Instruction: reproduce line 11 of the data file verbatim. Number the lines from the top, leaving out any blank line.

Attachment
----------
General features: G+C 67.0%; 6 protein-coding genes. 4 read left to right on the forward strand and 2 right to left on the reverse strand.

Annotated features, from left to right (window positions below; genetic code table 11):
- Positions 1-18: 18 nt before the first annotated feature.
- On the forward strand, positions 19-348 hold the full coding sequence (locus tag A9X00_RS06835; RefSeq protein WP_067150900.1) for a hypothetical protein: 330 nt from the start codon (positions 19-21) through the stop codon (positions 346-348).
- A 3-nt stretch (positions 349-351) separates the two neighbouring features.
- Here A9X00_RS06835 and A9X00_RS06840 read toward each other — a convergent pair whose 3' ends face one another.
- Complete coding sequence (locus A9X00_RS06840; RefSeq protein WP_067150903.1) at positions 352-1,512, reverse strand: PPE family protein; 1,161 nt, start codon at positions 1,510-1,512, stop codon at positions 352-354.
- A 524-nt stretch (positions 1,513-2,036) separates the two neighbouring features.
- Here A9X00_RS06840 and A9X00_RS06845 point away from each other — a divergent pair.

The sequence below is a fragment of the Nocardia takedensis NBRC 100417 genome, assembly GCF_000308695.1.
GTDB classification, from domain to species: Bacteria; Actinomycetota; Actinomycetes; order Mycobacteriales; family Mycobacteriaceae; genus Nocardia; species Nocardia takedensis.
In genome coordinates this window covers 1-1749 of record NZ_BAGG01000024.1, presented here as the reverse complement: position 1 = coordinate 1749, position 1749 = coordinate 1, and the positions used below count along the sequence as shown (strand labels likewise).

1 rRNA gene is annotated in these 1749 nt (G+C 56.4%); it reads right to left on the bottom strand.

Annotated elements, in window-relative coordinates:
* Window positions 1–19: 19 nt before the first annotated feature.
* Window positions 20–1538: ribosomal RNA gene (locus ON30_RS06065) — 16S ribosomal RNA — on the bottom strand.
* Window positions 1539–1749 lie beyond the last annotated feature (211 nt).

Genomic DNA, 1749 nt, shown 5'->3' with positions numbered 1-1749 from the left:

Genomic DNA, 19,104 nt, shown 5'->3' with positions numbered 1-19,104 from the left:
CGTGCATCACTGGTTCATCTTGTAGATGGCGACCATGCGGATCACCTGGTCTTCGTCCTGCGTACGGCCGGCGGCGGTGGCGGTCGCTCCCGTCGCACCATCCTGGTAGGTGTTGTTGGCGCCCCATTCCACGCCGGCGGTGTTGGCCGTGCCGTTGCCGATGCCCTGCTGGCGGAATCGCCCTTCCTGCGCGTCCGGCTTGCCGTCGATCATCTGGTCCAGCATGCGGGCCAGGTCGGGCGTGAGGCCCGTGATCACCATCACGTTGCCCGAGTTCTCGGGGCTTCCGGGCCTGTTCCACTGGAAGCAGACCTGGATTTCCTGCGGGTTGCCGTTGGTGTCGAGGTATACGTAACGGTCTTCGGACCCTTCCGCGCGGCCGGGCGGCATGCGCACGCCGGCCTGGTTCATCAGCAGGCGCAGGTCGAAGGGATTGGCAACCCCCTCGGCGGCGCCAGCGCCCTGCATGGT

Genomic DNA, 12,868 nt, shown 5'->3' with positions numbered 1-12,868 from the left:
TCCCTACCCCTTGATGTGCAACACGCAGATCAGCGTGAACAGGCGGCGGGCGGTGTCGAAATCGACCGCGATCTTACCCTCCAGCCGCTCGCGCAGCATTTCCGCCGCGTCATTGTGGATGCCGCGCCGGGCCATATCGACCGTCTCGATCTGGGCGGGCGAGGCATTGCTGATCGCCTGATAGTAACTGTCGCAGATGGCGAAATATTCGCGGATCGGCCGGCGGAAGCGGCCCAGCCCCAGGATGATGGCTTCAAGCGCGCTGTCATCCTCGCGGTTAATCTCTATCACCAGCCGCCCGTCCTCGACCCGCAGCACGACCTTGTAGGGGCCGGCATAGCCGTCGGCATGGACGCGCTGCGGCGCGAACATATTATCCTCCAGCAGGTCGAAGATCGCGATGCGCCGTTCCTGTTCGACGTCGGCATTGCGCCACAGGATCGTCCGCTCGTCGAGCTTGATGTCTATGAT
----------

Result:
GTDB classification, from domain to species: Bacteria; Actinomycetota; Actinomycetes; order Mycobacteriales; family Mycobacteriaceae; genus Nocardia; species Nocardia takedensis.